"...we should pass over all biographies of 'the good and the great,' while we search carefully the slight records of wretches who died in prison, in Bedlam, or upon the gallows."
~Edgar Allan Poe

Wednesday, April 3, 2024

Newspaper Clipping of the Day

Some years ago, there was a “Midsomer Murders” episode where a killer had the bright idea to hide the body of his victim in someone else’s grave.  This story from the December 19, 1874 issue of the “Louisville Courier Journal” (via Newspapers.com) suggests that such a scheme may have successfully played out in real life.

[Springfield, Ky. Letter to Lebanon Standard]

Your reporter gathers the following facts from the Rev. Miles Saunders.  The family burying-ground of Judge P.I. Booker has been charged to Springfield cemetery; the exhumation we spoke of in a former number of your paper.

Among the number of graves is that of Mrs. Samuel Booker, step-mother of Judge Booker.  She was buried twenty years ago this month.  On opening her grave a human skeleton was found lying diagonally across, and about eighteen inches above the coffin of Mrs. Booker.  The body was in such a position it seemed that it had been chucked into the grave, as it were.  The left leg was drawn up, with the hands to the left side of the face, and the head was drawn over on the breast as though the body had been very hurriedly thrown in, without regard to position or care.  It had been put in without any coffin, box, or covering of any kind, as no signs of any were seen, save of a broad, very thick, poplar plank, which seemed to have been placed over the body.  The coffin of Mrs. Booker was in good condition and untouched.

We understand that, about a year and a half after Mrs. Booker was buried, a large freestone box or tomb was placed over the grave, and large, thick stones set up edgewise and running with the length of the grave.  The freestone box consisted of two very thick stones, three feet long at the sides and two shorter at the ends; these supporting a slab six feet long, four inches thick, and broad enough to cover the grave, on which was the inscription.  Now, the body must have been thrown into the grave during the interval of eighteen months from the time Mrs. Booker was interred to the time of placing the monumental box over her remains.

It is related that about the time of the burial of Mrs. Booker, or sometime after, it is not certain, a loose horse, saddled and bridled, came to the gate of a gentleman in the neighborhood of Judge Booker’s and no owner was ever found or heard of.  We are informed that Judge Booker did not own the farm at the time Mrs. Sam Booker was interred, but had sold it about six years before to Dr. Ashby.  A great deal of interest and curiosity are manifested generally and many suggestions and ideas advanced concerning this mysterious burial in the grave of another person.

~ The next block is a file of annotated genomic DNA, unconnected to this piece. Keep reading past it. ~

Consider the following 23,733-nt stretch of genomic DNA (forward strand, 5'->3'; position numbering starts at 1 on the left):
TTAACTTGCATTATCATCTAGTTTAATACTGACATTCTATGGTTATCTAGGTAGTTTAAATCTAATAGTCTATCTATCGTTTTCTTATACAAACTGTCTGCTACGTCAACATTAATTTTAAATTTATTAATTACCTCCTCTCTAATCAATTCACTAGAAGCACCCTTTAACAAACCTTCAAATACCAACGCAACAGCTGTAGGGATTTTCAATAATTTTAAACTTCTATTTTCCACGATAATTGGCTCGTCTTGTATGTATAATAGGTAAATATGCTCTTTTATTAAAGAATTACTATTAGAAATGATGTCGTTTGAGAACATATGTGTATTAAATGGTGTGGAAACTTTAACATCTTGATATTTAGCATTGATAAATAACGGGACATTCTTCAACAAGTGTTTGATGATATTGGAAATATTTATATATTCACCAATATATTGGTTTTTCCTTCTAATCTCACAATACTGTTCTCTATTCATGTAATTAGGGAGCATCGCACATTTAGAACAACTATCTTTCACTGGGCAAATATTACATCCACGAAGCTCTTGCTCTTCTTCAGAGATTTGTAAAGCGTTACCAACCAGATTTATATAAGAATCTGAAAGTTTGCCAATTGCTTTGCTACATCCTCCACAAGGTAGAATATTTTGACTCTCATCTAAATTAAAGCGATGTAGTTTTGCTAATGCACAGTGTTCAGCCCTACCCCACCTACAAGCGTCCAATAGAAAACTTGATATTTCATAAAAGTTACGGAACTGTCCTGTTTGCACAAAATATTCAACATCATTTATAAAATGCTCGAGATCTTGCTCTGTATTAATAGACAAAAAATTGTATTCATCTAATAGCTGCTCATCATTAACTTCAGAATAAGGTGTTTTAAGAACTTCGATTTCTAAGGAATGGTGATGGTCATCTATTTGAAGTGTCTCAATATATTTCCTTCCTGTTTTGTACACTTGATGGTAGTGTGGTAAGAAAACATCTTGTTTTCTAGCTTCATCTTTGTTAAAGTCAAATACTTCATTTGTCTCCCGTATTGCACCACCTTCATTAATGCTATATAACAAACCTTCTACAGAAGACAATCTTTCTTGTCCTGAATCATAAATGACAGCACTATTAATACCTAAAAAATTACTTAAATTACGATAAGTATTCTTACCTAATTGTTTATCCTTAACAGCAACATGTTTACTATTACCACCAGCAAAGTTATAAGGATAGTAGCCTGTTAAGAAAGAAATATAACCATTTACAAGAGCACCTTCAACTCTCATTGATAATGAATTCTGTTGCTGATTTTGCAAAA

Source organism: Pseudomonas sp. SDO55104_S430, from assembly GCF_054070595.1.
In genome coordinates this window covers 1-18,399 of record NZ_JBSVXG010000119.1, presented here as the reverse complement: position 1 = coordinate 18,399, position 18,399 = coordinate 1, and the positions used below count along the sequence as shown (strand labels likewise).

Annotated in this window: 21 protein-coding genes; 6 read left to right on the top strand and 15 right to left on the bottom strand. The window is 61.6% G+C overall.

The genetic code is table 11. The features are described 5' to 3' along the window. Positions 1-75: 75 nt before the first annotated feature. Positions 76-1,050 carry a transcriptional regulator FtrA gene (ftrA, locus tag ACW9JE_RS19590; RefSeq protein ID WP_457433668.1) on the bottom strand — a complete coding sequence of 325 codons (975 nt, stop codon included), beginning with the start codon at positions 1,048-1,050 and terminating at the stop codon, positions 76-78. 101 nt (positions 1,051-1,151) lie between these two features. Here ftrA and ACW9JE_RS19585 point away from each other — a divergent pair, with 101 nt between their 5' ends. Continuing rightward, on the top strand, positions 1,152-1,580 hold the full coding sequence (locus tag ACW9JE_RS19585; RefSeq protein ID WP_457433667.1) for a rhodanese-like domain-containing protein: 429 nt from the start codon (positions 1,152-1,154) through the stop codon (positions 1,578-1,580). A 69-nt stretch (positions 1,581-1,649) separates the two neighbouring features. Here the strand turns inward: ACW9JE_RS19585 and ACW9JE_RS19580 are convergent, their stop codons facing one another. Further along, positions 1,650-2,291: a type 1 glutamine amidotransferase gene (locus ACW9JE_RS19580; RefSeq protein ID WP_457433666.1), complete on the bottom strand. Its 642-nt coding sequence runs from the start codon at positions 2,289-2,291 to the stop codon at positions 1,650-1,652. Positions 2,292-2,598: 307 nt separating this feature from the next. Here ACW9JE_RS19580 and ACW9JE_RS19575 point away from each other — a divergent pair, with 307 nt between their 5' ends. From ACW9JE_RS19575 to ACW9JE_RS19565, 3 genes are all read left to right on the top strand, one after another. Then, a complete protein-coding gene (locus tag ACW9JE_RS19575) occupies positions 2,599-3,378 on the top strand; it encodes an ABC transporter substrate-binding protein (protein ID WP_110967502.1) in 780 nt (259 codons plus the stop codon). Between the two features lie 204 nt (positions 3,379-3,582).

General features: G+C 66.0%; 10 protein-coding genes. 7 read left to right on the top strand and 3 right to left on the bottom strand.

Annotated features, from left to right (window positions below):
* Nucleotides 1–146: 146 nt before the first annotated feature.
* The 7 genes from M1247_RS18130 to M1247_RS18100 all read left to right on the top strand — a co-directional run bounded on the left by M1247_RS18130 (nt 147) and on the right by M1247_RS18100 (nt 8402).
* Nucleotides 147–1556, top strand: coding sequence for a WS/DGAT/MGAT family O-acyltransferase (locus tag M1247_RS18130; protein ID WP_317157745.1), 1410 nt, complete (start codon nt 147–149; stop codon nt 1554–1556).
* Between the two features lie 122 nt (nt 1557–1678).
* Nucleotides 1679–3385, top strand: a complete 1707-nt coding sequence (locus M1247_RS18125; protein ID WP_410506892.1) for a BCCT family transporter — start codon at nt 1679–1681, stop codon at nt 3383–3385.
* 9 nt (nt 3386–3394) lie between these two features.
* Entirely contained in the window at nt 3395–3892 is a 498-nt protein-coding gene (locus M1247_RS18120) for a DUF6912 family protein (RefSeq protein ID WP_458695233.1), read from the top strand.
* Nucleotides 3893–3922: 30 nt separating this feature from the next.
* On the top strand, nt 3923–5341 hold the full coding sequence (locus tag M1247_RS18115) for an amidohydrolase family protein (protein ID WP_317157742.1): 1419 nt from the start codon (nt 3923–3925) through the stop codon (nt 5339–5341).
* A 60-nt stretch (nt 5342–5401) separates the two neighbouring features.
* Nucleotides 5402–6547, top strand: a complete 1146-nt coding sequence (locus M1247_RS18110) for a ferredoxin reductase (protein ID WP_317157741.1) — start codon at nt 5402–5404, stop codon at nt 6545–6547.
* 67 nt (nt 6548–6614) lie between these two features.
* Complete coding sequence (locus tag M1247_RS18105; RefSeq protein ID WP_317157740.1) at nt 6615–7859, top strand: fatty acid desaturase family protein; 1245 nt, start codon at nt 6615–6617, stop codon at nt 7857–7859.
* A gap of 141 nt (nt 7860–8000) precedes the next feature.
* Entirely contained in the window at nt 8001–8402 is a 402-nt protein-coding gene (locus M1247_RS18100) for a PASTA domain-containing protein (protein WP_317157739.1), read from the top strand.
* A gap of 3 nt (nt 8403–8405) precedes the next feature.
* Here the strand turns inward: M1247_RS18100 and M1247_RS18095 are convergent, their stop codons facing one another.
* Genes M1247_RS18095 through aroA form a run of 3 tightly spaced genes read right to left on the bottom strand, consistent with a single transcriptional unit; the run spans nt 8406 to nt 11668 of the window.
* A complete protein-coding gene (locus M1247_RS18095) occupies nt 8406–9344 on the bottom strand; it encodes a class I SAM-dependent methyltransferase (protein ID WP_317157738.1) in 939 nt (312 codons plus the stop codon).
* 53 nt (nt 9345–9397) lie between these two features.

1. What immediately occurs to me is that this was the work of whoever had been hired to place the monument on top of the grave. They would have had perfectly legitimate reasons to be digging (monuments have to be set into the ground a bit, since they need to be pretty perfectly level on hard-packed dirt and usually planking, or they risk falling, cracking, and/or subsidence) which no one would have questioned even if they were witnessed, and once the the mystery body was buried, the ground levelled on top, and stone slabs placed, they would 1) have had no real reason to believe anyone would ever disturb the site again, and 2) even if so, they would know perfectly well how much time and effort would be required, once placed, to ever move those slabs again and start excavating, giving them a reasonable head start to flee and escape detection.

    I would imagine anyone who works in the funeral industry could probably make a body disappear with a minimum risk of detection, and this likely goes double for anyone working in that industry before the advent of modern administrative tracking/documentation/etc. (This is, after all, another one of the million theories/rumors about what really became of Jimmy Hoffa.)

    I sometimes wonder if things like this were/are actually more common than anyone realizes, and how often archaeologists (and any other profession which involves excavation, at actual burial sites or otherwise) stumble across old crime scenes.

  2. Someone got away with something...


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